A new national survey commissioned by the American Hotel & Lodging Association suggests many Americans are not expected to travel this holiday season.
Nearly three quarters—72 percent—of Americans are unlikely to travel for Thanksgiving and 69 percent are unlikely to travel for Christmas, compounding the challenges for the already beleaguered hotel industry.
“This holiday season will be an especially difficult time for all Americans, and our industry is no exception” said Chip Rogers, president and CEO of the American Hotel & Lodging Association. “Fewer people will be traveling, and business travel remains nearly non-existent. That’s why it’s so important for Congress to pass a relief bill now. Millions of Americans are out of work, and thousands of small businesses are struggling to keep their doors open. We cannot afford to wait until the next Congress is sworn in for relief. They need help now.”
The survey of 2,200 adults was conducted in early November by Morning Consult on behalf of AHLA. Among the results, the survey found that three in 10 (32 percent) respondents have taken an overnight vacation or leisure trip since March, 21 percent of Americans say they are likely to travel for Thanksgiving and 24 percent are likely to travel for Christmas. Looking ahead to next year, 24 percent are likely to travel for spring break, and 44 percent say their next hotel stay for vacation or leisure travel will be a year or more from now or they have no plans to stay in a hotel.
The numbers for business travel were even worse: Only 8 percent of Americans say they have taken an overnight business trip since March, and just 19 percent of respondents who are currently employed—or 8 percent of all adults—expect to travel for business within the next six months. Sixty-two percent of employed Americans have no plans to stay in a hotel for business.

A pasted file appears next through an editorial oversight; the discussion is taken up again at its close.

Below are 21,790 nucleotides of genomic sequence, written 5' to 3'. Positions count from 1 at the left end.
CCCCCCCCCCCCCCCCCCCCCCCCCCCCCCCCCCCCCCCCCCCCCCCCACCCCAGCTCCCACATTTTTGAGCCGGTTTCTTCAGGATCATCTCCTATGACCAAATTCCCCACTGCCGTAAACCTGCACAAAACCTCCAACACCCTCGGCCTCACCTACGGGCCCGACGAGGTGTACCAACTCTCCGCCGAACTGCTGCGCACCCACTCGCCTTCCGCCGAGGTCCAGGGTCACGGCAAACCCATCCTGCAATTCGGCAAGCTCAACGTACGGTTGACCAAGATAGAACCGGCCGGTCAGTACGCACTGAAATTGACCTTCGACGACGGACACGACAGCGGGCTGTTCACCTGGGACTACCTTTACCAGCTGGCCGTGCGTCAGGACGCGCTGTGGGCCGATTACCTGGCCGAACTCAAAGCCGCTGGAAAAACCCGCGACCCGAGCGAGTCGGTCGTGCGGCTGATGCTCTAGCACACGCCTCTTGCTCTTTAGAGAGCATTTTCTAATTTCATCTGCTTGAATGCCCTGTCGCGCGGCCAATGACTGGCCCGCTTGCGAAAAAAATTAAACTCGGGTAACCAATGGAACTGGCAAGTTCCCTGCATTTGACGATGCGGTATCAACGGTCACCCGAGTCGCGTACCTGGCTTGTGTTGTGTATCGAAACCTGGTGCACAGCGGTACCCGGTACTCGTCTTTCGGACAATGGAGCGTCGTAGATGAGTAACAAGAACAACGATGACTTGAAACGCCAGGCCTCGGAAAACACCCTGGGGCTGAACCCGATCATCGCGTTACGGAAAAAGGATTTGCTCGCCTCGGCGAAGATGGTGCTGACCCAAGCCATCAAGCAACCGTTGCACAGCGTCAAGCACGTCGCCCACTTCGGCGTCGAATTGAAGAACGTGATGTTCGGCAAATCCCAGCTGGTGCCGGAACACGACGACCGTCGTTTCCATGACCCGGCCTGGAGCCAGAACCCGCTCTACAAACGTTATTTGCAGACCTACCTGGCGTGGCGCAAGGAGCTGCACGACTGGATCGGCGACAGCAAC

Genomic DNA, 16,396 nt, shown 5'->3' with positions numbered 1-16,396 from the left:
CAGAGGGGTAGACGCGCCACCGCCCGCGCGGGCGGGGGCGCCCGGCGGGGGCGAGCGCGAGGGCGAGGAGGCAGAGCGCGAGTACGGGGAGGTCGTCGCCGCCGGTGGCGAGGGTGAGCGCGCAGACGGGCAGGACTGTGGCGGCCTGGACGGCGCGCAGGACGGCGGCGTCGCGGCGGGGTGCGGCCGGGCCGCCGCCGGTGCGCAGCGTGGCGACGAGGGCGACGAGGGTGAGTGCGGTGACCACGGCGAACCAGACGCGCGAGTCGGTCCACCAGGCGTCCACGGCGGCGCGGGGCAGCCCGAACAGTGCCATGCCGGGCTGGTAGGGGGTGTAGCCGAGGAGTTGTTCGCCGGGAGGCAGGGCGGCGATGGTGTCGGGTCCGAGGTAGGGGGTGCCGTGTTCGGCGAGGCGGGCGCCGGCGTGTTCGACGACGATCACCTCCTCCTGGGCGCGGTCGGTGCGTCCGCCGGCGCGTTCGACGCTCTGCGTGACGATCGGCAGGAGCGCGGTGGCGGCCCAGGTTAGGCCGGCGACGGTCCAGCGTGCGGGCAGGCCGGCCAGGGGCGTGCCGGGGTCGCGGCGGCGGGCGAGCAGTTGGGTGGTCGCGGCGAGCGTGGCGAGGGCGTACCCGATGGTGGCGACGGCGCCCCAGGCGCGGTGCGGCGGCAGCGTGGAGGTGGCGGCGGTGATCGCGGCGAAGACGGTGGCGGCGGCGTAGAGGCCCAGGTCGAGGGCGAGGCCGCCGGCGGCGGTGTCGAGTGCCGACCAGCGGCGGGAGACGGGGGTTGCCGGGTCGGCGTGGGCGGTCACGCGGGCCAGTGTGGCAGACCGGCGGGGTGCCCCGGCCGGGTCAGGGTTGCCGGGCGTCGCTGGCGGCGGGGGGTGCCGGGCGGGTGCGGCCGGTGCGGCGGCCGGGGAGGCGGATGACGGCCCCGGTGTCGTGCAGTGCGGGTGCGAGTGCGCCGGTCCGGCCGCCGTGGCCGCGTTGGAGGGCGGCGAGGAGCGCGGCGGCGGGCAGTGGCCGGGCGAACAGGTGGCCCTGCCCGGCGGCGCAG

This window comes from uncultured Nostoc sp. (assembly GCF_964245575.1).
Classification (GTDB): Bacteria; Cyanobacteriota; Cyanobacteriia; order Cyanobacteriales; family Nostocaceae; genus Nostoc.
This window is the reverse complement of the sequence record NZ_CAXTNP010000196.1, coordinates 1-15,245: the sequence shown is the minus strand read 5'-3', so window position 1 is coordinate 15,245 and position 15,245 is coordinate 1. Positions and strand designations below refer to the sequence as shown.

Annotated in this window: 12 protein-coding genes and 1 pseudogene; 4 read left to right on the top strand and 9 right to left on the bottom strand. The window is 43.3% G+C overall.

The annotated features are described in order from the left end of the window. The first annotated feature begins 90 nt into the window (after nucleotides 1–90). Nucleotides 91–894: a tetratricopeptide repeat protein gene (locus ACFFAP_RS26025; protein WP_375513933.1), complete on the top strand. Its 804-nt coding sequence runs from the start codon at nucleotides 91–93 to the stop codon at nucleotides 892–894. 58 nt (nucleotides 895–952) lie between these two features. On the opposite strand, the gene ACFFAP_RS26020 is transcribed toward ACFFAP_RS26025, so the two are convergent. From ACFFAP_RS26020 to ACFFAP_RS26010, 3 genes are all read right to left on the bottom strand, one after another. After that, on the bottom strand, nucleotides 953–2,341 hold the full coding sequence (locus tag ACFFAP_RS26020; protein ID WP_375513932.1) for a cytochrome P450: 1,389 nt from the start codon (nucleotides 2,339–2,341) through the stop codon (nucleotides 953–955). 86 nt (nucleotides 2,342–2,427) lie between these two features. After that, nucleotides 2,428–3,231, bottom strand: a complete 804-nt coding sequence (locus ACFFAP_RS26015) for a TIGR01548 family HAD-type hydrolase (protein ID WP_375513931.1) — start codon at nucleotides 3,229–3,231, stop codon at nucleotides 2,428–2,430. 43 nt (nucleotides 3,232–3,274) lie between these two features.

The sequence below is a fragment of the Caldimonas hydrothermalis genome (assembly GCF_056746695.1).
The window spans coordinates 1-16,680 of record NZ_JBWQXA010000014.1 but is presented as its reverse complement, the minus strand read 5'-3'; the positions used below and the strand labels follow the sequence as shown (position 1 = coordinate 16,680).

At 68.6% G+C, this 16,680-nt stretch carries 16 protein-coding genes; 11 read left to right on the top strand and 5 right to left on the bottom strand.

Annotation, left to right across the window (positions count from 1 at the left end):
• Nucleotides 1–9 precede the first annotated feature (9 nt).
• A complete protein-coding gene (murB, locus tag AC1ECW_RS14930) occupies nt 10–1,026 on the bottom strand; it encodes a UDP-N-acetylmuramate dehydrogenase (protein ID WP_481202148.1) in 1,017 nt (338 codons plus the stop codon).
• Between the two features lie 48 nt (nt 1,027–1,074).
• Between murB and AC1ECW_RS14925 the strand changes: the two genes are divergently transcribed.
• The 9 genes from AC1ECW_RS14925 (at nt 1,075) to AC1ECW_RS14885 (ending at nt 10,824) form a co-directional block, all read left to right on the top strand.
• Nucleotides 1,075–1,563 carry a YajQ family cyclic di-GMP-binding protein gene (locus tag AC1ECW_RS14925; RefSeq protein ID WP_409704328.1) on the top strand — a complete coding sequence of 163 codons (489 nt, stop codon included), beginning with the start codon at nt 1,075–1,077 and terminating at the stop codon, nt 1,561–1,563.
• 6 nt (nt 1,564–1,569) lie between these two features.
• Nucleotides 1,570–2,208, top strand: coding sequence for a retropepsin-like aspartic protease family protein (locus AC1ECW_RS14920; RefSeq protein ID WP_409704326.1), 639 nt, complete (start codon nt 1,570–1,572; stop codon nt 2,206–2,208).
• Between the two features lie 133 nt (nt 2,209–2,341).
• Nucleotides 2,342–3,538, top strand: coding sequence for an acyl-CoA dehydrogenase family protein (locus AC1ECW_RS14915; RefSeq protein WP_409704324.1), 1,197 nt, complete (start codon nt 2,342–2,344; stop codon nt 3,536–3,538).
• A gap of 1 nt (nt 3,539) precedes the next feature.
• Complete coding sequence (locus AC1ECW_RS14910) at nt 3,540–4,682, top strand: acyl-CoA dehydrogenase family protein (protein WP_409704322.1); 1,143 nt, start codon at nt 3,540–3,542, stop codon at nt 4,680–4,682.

AHLA predicted the hospitality industry will be one of the last to recover from the pandemic. Hotel occupancy rates partially rebounded from record lows in April, but they have continued to decline since Labor Day. According to STR, nationwide hotel occupancy was 44.4 percent for the week ending October 31, compared to 62.6 percent the same week last year. Occupancy in urban markets is 35.6 percent, down from 71.8 percent one year ago.
As a result of the significant drop in travel, more than half of hotels report they have less than half of their typical, pre-crisis staff working full time currently. Without further governmental assistance, 74 percent of hotels said they would be forced into further layoffs. Business and group travel are not expected to reach 2019 peak demand levels again until 2023. As a result of the sharp drop in travel demand from COVID-19, state and local tax revenue from hotel operations is estimated to decline $16.8 billion in 2020.